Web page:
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Norwalk BET approves WPCA, Parking Authority budgets

Vanessa Valadares, the city’s chief of Operations and Public Works and Ralph Kolb, the senior environmental engineer at the WPCA, present the WPCA budget to the BET.

The Norwalk Board of Estimate and Taxation signed off on budgets for the Water Pollution Control Authority (WPCA) and the Parking Authority for the 2024-2025 fiscal year, unanimously approving both at its meeting on Tuesday. 

Both budgets are “enterprise funds,” meaning the revenues they generate cover their expenses. They’re both outside of the city’s traditional operating budget, which covers the day-to-day operations, and its capital budget,which includes items the city bonds for, such as infrastructure.

Water Pollution Control Authority

The Board approved a budget of nearly $20.5 million for the authority, which manages the City’s sanitary sewer collection system, pumping stations, and wastewater treatment facility. That’s up from the $19.5 million approved the previous year.  

Ralph Kolb, the senior environmental engineer at the WPCA, said the budget included a 4.5% rate increase for users, which amounts to an increase of about $18  for each residential unit and a $26 increase for each commercial unit. 

“Every year we tweak the numbers according to our needs,” Vanessa Valadares, the city’s chief of Operations and Public Works, said, adding that this will help cover some cost increases , particularly around debt service. 

She also noted that the WPCA’s rates are not as high as other municipalities in the Northeast because the authority has been proactive with their maintenance projects. 

“We are not as high because we have a very good facility, and we’re keeping our costs low,” she said. “Some of the other plants have been in trouble for not investing for many years.”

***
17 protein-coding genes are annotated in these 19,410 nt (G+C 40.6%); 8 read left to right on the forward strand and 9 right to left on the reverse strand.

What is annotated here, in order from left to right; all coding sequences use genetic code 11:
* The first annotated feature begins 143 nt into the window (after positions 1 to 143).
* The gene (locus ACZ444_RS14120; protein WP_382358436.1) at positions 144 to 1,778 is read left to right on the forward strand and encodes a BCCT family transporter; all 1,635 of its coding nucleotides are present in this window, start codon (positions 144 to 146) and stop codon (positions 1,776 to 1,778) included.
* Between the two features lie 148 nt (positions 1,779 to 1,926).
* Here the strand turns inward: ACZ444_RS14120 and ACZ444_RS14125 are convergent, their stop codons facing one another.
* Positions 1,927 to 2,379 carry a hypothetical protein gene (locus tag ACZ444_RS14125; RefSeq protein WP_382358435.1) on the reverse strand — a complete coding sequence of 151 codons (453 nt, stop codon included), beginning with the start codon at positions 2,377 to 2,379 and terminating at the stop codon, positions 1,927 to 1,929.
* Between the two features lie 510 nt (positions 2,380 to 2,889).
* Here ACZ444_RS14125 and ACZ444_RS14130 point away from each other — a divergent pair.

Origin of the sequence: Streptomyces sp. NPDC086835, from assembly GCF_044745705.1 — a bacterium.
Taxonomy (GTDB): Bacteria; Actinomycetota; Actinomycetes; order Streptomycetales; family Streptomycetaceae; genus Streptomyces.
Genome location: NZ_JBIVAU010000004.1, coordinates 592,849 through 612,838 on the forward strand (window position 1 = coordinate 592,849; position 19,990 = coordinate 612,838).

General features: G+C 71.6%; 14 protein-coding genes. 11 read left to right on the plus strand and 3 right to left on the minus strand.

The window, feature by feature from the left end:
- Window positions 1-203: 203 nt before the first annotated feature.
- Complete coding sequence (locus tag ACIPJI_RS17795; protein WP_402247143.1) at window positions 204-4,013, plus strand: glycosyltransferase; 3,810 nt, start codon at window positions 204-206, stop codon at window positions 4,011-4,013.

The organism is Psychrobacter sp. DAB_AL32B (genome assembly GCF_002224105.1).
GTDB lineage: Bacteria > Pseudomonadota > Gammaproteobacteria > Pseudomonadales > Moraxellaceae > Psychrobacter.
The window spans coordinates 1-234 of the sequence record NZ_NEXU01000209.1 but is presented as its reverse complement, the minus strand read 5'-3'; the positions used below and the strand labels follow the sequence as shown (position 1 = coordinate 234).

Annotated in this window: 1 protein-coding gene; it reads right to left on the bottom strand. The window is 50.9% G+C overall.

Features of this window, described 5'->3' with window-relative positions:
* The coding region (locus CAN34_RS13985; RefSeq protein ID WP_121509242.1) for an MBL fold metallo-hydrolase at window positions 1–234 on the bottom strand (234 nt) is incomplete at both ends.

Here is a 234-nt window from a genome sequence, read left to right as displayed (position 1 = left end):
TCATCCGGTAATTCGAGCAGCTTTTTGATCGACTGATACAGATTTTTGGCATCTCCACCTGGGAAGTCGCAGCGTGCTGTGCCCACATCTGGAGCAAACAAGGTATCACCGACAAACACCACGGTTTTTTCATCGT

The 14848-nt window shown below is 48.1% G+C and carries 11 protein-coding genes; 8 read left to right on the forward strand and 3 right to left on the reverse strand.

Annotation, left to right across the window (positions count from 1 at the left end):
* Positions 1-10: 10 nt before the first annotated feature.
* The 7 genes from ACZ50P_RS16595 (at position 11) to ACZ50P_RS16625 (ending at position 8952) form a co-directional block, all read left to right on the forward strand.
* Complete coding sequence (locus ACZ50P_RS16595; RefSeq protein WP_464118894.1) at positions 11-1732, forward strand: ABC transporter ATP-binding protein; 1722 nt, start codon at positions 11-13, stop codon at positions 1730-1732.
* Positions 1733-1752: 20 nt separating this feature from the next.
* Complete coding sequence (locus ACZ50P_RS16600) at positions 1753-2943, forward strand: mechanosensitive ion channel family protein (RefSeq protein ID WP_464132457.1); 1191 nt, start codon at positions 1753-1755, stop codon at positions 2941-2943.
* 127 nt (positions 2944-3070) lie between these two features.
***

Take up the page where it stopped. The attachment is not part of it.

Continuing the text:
The authority has a long list of infrastructure improvements, including adding lining to thousands of feet of sanitary sewer pipe, Kolb said. 

“What the team is doing is we’re continuing to invest in our treatment system and reduce inflow,” he said, describing what happens when rainwater mixes into the sanitary sewer system during storms. “It’s a little over $4 million project—we’re in the process of lining 50,000 feet of sanitary sewer pipe. Our goal is to line 25% of the collection system within 10 years.”

The  lining helps make room for capacity at the treatment center, Kolb said, because if rainwater and runoff stay out of the system, that’s less for it to have to process. The treatment center can process about 18 million gallons a day, and on average, over the past three years, that’s 12 million per day, Kolb said. 

The WPCA is also adding two new staff members as a part of this budget to help work with the construction projects, Kolb said. 

 Parking Authority

The Board also approved a nearly $7 million budget for the Parking Authority for the 2024-2025 fiscal year, up from $6.5 million the previous year. 

“The parking authority has worked very hard at coming back from COVID,” said Jim Travers, director of the city’s Transportation, Mobility, and Parking Department. “We’re seeing more activity that’s happening inside the garage. Our transient activity continues to grow.”

Still, Travers said, they haven’t returned fully to pre-COVID times when there was a waiting list for the garage at the South Norwalk Train Station. 

Travers said  they have “fully leased the facilities for the first time in a while,” including a fashion institute that is leasing space at the South Norwalk Train Station. That lease helps to bring in additional revenue, Travers said. 

While the city still has a contract with LAZ to manage the parking, that contract is expiring this year, Travers said, adding that the authority is currently out to bid for the contract and will be reviewing their options. 

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